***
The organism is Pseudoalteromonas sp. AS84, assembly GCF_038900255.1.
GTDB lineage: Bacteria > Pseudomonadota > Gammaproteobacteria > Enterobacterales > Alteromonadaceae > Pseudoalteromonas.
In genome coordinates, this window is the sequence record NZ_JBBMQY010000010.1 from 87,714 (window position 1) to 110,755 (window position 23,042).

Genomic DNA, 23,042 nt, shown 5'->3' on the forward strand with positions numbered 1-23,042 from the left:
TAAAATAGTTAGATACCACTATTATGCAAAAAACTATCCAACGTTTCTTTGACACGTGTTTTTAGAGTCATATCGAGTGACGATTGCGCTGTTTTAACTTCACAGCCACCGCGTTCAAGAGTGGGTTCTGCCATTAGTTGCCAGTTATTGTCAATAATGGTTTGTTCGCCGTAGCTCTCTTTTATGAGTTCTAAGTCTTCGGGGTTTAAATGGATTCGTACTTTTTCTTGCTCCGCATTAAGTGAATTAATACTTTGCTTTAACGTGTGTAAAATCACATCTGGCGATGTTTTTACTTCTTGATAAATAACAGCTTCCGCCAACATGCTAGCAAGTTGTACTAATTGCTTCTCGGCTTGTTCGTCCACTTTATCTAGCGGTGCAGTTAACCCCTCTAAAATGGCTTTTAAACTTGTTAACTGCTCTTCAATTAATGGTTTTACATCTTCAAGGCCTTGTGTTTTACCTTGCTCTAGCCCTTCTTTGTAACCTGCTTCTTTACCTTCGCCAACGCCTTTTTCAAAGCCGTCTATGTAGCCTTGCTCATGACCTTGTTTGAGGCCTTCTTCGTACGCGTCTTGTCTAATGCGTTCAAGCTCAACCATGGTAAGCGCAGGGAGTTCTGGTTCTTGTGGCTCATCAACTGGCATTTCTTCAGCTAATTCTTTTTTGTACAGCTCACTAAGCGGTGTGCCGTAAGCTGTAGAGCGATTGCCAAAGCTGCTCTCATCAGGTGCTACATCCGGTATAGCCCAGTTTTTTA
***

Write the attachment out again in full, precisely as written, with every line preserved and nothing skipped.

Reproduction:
The organism is Pseudoalteromonas sp. AS84, assembly GCF_038900255.1.
GTDB lineage: Bacteria > Pseudomonadota > Gammaproteobacteria > Enterobacterales > Alteromonadaceae > Pseudoalteromonas.
In genome coordinates, this window is the sequence record NZ_JBBMQY010000010.1 from 87,714 (window position 1) to 110,755 (window position 23,042).

Genomic DNA, 23,042 nt, shown 5'->3' on the forward strand with positions numbered 1-23,042 from the left:
TAAAATAGTTAGATACCACTATTATGCAAAAAACTATCCAACGTTTCTTTGACACGTGTTTTTAGAGTCATATCGAGTGACGATTGCGCTGTTTTAACTTCACAGCCACCGCGTTCAAGAGTGGGTTCTGCCATTAGTTGCCAGTTATTGTCAATAATGGTTTGTTCGCCGTAGCTCTCTTTTATGAGTTCTAAGTCTTCGGGGTTTAAATGGATTCGTACTTTTTCTTGCTCCGCATTAAGTGAATTAATACTTTGCTTTAACGTGTGTAAAATCACATCTGGCGATGTTTTTACTTCTTGATAAATAACAGCTTCCGCCAACATGCTAGCAAGTTGTACTAATTGCTTCTCGGCTTGTTCGTCCACTTTATCTAGCGGTGCAGTTAACCCCTCTAAAATGGCTTTTAAACTTGTTAACTGCTCTTCAATTAATGGTTTTACATCTTCAAGGCCTTGTGTTTTACCTTGCTCTAGCCCTTCTTTGTAACCTGCTTCTTTACCTTCGCCAACGCCTTTTTCAAAGCCGTCTATGTAGCCTTGCTCATGACCTTGTTTGAGGCCTTCTTCGTACGCGTCTTGTCTAATGCGTTCAAGCTCAACCATGGTAAGCGCAGGGAGTTCTGGTTCTTGTGGCTCATCAACTGGCATTTCTTCAGCTAATTCTTTTTTGTACAGCTCACTAAGCGGTGTGCCGTAAGCTGTAGAGCGATTGCCAAAGCTGCTCTCATCAGGTGCTACATCCGGTATAGCCCAGTTTTTTA